By Jonathan Power
LUND, Sweden | 19 December 2023 (IDN) — It’s almost unbelievable that 106 years have passed since the Balfour Declaration when the British colonial government decided to give the Jews their own homeland- but also promised that “it be done without infringing on the civil and religious rights of the existing non-Jewish population”.
How can the US, the UK and their Western allies square this with their tolerance of what Israel is now doing. As the UN Secretary-General, António Guterres, said recently. The present war did not happen in “a vacuum”.
Many now conclude that the much-discussed two-state solution is dead. As the former US Secretary of State, John Kerry, once said, there is a distinct possibility that Israel will now become “an apartheid state”. In terms of population Israelis are about the same as Palestinians but Israel’s military might is omnipotent.
A two-state solution
On the other hand, the Palestinians, liberally minded Jews and much of the international community have strongly argued for a two-state solution for decades, even though, if enacted, that would give the Palestinians much, much, less land than the British colonial power originally countenanced.
Many polls find that Americans are roughly evenly split between supporting a two-state solution and supporting a one state with equal rights for all inhabitants. When asked what they preferred if a two-state solution were not possible, the status quo or one state with equal rights, they chose the latter by a two-to-one margin.
When it comes to the present-day war young American voters, especially Democrats, overwhelmingly support the Palestinian cause and are critical of President Joe Biden’s pro-Israel policy. Young Jewish voters in the US are appalled at what Israel is doing.
Before the war there were some signs that there was movement in the direction of a two-state formula—not so much on the Israeli side but among the two million Arabs who live inside Israel, discriminated against in many ways but possessing the vote.
What would happen if there were one state—the one that Netanyahu and his cohorts fear? In one scenario, since the populations of Jews and Arabs are equally balanced, elections would be breathless runs to the finishing post and the Arabs in coalition with a few liberal Jews would probably be the victor and could create their own majority government. Unlikely.
The South African analogy from the days of apartheid is telling or, rather, its differences are telling. On the one hand there would not be an all-Arab government. The Palestinians would be only half of the population. They could only rule effectively if they had substantial number of liberal Jewish voters on their side. To woo enough Jewish parties into the government the Arabs would have to forsake claiming the role of prime minister and minister of defence. The Palestinians would have to accept a massive birth control program to bring down the Arab population growth to that of Israeli Jews. (For their part, conservative Jewish parties would have to learn how to attract conservative Arab voters, not an impossible task given the common puritanism of much Jewish and Muslim religious practice.)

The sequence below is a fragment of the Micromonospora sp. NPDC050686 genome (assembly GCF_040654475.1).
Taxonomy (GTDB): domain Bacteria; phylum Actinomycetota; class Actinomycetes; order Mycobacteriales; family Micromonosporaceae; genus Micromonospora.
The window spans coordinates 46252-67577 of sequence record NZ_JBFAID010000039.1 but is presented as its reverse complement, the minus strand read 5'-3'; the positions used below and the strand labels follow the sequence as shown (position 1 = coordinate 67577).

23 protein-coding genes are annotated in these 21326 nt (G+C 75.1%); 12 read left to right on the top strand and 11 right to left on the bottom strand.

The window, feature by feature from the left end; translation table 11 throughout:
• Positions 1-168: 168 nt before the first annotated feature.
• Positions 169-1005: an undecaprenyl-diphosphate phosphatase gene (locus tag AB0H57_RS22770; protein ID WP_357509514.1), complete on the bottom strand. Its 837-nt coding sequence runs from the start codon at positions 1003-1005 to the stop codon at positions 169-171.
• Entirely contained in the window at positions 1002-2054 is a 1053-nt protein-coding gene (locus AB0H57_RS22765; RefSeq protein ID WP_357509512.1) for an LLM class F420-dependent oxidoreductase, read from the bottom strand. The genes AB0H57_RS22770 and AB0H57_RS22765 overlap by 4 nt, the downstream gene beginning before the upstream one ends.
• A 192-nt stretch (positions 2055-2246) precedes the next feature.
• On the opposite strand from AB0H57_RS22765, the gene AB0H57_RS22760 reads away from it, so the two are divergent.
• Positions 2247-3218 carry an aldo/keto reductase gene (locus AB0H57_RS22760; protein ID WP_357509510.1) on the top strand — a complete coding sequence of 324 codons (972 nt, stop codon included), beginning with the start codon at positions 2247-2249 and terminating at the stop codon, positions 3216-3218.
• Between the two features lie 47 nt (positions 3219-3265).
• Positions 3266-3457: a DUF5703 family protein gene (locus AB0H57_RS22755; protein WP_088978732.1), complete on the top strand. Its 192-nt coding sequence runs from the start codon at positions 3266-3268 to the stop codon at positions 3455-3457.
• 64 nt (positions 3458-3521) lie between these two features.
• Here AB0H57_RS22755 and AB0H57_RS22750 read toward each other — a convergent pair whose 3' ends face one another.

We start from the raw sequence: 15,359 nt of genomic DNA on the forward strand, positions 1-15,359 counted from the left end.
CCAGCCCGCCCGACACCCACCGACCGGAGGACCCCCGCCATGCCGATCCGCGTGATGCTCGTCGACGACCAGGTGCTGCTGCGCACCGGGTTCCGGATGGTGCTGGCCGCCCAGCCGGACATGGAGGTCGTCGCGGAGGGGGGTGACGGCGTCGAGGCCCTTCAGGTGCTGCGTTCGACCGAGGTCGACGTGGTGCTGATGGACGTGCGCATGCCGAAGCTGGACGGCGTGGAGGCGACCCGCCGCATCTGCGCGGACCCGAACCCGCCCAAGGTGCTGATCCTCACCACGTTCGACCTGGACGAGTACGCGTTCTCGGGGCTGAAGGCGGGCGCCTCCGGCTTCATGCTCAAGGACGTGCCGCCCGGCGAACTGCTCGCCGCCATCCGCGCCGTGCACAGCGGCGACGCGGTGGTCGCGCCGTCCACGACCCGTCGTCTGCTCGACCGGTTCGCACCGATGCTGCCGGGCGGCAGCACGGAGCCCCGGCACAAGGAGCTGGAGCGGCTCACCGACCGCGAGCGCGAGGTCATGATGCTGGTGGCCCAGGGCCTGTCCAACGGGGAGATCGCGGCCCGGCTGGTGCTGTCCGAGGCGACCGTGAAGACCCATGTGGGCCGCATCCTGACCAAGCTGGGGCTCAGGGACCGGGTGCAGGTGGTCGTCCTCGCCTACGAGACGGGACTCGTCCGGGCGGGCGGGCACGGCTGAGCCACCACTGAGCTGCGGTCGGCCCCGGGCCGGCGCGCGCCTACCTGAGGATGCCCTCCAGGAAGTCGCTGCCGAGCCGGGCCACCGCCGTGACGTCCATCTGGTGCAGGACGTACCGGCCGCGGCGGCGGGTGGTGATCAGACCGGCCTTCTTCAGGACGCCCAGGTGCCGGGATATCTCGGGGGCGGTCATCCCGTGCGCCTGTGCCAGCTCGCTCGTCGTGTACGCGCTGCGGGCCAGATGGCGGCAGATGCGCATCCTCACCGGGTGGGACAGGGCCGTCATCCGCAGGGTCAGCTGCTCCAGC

Israel does not have a constitution. It would have to write one. This would commit Israel to democracy and full observance of human rights.
The new Israel
The new Israel would begin by repatriating Palestinian refugees. It would also accept Palestinians into its military forces (although allowing for conscientious objection in return for doing important civilian jobs such as nursing, ambulance and fire services).
It would use bussing as a tool of integration. As European practice has shown, multiculturalism where the populations are free to live among their own kind does not work over the long run. It produces or reinforces the making of ghettos, and then, a generation later, of crime. Integration is needed- of schools, jobs and housing in particular.
It would need a big program of higher education and technical training so that Arab citizens can upgrade their skills. There would need to be good credit and agricultural/industrial advice to help Arab businesses on their way.
The Jews would come out of this well. They would have their homeland, but they would have to share it, as they have once in the distant past, at the time of Jesus. They would also have the precious quality they don’t have yet—peace. [IDN-InDepthNews]
Copyright Jonathan Power
Photo: Chaim Weizmann and Arthur Balfour on a visit to Tel Aviv in 1925. through their efforts the dream of a Jewish home in the Middle East became reality (AFP / GPO). Source: Deutschlandfunk
IDN is the flagship agency of the Non-profit International Press Syndicate.